New Zealand's electronic trade with Europe could be threatened if the government fails to bring our privacy legislation up to the standard required by the European Union.
Privacy Commissioner Bruce Slane has recommended two amendments to the Privacy Act to bring it in line with the European Union's 1995 Directive on Data Protection, which came into force last year. The directive limits exportation of personal data to countries outside the EU which do not ensure an adequate level of protection. This has the potential to have a significant impact on businesses in this region handling personal information about EU residents.
"I am concerned that New Zealand may fail the 'adequacy test' because of a lack of action on these two points," says Slane. "Personal discussions with staff at the European Commission have reinforced my concern. These issues require urgent government action."
Slane says section 34 of the Privacy Act restricts the right to make information privacy requests to New Zealand citizens and permanent residents wherever they are and to people who are in New Zealand. This means a European who formerly lived and worked in New Zealand has no right of access to information held about him/her here unless he/she is in New Zealand when the the request is made. Slane has recommended that these requirements be abolished. Also, the Privacy Act does not protect information from being transferred from New Zealand to data havens — countries which do not have adequate privacy protection. Nor does it prevent the routing of personal data through New Zealand to another agency in a data haven. Slane has recommended that the act should be amended to include express provision for controlling trans-border data flows.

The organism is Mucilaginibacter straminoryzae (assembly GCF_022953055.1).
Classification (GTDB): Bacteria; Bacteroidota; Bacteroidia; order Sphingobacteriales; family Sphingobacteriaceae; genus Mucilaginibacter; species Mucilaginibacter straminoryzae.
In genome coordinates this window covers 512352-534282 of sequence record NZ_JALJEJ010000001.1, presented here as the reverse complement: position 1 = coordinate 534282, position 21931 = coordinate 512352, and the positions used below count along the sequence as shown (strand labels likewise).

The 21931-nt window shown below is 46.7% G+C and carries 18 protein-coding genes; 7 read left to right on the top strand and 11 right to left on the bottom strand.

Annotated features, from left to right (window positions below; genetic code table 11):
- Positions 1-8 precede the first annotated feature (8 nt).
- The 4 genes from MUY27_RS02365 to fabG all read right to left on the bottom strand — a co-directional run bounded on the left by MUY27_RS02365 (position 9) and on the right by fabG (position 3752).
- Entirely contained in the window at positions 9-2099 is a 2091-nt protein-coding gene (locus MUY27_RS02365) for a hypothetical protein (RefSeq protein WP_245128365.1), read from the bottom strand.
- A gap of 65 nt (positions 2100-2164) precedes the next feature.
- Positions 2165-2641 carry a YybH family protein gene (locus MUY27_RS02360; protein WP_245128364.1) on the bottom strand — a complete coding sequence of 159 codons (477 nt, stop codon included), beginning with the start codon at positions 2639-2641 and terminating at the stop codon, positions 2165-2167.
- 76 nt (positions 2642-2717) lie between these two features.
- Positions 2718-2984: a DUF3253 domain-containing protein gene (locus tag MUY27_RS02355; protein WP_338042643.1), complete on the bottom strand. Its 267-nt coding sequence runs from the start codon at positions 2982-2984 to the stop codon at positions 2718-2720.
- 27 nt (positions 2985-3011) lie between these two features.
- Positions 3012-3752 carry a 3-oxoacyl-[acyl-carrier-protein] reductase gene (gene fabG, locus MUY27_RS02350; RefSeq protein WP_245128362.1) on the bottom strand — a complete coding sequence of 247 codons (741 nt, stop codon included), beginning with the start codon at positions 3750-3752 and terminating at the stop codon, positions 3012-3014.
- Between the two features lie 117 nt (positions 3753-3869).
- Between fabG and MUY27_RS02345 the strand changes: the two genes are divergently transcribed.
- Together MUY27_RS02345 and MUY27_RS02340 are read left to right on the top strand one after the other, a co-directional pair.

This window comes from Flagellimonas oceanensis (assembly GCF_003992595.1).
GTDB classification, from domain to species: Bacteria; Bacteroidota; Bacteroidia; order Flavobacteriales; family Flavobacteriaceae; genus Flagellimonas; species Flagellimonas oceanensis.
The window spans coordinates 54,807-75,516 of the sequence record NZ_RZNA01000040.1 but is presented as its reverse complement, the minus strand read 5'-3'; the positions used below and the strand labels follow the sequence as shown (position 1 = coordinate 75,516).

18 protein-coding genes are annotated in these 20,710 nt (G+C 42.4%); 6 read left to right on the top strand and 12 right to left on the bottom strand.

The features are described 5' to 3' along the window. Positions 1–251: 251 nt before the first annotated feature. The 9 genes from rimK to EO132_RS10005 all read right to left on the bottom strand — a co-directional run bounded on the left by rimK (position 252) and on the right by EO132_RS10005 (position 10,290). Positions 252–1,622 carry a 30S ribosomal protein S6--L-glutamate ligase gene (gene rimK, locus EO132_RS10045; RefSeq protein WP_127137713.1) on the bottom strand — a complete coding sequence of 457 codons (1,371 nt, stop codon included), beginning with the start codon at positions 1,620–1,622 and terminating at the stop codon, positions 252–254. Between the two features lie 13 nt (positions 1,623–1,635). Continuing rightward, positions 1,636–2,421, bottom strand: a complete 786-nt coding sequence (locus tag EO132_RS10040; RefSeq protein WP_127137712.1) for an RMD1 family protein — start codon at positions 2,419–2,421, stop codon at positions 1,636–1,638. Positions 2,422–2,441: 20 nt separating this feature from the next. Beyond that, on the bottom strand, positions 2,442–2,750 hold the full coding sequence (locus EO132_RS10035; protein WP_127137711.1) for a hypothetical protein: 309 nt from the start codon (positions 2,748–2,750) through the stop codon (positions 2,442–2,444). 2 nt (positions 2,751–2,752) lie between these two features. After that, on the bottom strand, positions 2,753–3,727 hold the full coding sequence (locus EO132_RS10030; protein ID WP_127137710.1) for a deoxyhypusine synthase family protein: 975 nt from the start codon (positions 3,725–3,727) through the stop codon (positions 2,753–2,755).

The recommendations are currently before the Minister of Justice, Tony Ryall.
According to Slane, if these changes were made New Zealand's data protection law would give it a competitive trade advantage over countries such as Australia and Canada, which have yet to enact privacy legislation, and the US, which is generally opposed to privacy legislation. The US has conflicted with the European approach because US big business has resisted any broad-based privacy laws being passed in that country.
"The US may yet negotiate a special position for itself. Small countries like New Zealand have no such prospect."
Last month the US government released a draft of guidelines seeking to bridge privacy differences between the US and the European Commission (which heads the EU) and the matter will be further discussed at a bilateral summit on June 21.